All of my students refer to me only as 'Teacher'.
Teaching here is more difficult than I had originally thought. I have three upper level courses so I have to do a lot of outside reading and writing with them...which means lots of work for me. I do enjoy it and my students are amazing. All of my classes have 8 students maximum and the majority are female. Not all are Yemeni, I also have students from Syria, Saudia Arabia and France. They are very attentive and are a pleasure to teach. No exteme problems yet.
I love working as a teacher in the fact that I get a look into the culture on a daily basis. Classes are based a lot on conversation so we are constantly discussing cultural ideas and topics. However, the first lesson I had to teach to one of my classes had the subject of dating and romance...try teaching that to a class where the dating culture is completely hidden and not discussed openly. Not a good topic to start with when you do not fully understand the culture.
Some other things I deal with that I would not have to face should I have chosen another country for teaching:
1. Memorizing female students names who are fully veiled. I have become quite good on identifying students by their eyes.
2. Call for Prayer. Our class schedule changes depending on when the call for prayer is so that men have enough time to pray at the mosque and then return for classes.
3. Students Praying Between classes. It has become normal for me to be reviewing a listening activity while three female students begin to pray in the classroom...using their books to kneel on.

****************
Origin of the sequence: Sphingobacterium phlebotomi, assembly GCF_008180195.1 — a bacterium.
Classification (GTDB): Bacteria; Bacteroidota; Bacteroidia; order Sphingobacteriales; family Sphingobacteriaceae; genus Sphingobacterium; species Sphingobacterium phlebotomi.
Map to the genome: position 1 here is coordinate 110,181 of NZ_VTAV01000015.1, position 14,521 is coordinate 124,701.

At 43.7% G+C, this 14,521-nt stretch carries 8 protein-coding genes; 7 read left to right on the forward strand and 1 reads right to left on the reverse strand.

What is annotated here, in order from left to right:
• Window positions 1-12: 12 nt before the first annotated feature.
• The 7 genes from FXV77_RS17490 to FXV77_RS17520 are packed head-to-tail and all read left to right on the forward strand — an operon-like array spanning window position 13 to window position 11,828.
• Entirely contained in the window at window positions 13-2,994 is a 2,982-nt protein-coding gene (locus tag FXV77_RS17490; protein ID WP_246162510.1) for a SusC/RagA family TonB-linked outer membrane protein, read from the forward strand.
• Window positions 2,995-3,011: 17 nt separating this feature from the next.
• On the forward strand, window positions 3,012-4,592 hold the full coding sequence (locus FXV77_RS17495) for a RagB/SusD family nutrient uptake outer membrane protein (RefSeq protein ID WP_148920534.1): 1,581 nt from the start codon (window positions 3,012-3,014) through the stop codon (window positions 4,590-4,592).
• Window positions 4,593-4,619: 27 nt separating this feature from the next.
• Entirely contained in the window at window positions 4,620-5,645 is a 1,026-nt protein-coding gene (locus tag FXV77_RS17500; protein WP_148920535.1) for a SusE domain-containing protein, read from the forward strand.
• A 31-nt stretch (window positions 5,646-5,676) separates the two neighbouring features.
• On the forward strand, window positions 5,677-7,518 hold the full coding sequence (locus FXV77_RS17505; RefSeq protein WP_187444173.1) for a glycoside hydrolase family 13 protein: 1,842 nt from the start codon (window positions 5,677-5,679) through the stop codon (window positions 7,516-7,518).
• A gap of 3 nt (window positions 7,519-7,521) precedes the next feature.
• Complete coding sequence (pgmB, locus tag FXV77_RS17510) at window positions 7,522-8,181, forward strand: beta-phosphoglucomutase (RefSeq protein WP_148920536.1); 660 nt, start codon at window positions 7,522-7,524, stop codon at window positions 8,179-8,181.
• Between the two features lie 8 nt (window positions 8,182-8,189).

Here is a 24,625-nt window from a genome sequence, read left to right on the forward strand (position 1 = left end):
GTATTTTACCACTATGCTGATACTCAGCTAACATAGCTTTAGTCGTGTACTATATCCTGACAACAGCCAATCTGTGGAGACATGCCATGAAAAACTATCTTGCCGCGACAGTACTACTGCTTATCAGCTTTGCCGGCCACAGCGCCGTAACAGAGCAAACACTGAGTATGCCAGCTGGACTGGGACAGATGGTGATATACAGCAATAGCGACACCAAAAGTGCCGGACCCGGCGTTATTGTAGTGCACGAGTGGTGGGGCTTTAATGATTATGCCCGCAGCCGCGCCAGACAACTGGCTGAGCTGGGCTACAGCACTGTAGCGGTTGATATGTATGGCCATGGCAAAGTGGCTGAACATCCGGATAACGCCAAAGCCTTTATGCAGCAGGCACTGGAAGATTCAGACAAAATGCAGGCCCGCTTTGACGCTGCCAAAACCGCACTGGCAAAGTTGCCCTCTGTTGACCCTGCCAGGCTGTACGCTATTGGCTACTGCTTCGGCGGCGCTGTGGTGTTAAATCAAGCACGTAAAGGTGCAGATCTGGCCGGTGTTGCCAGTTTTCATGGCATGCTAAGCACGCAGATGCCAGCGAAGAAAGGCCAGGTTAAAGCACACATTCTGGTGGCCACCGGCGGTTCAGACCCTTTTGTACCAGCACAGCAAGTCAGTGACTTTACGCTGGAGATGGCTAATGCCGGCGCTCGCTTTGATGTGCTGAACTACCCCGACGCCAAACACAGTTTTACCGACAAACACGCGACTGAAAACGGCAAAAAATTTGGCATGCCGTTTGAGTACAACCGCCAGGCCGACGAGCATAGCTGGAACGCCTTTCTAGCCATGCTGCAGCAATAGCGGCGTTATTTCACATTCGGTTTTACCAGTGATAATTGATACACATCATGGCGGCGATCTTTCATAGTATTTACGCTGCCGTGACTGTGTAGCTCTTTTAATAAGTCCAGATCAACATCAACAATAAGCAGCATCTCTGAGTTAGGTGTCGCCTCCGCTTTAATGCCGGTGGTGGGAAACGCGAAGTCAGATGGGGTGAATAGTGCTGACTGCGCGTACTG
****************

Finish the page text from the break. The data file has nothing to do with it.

4. Students Stoned on Qat. Yemen has a narcotic leaf that is chewed by nearly everyone. I strictly enforce the rule of no chewing, however some of my students have come to class after chewing and have a glazed look in their eye. Their contribution to discussions are hilarious.
5. Cultural Differences. The text book I use was printed in the United States and I have to read all the lessons ahead of time to explain cultural differences...which there are a lot. Yesterday I was explaining what a 'typical suit' is for business. A lot of the students thought it was wearing a skirt (as the men do here).
6. Business is Personal. Arab culture makes everything personal. My students act as if I am a family to them. From time to time, I am having trouble trying to separate myself as a teacher.
7. Power Outages. It is not uncommon to be teaching when there is a black out. It has only happened a couple of times, but that was more than enough! Especially considering how it is so hot here...without AC it can be unbearable.
These are just a few differences I have come across with my teaching.
I teach one morning class and two night classes, all two hours in length. I am also studying Arabic in the afternoons. I am BUSY. But enjoying it all.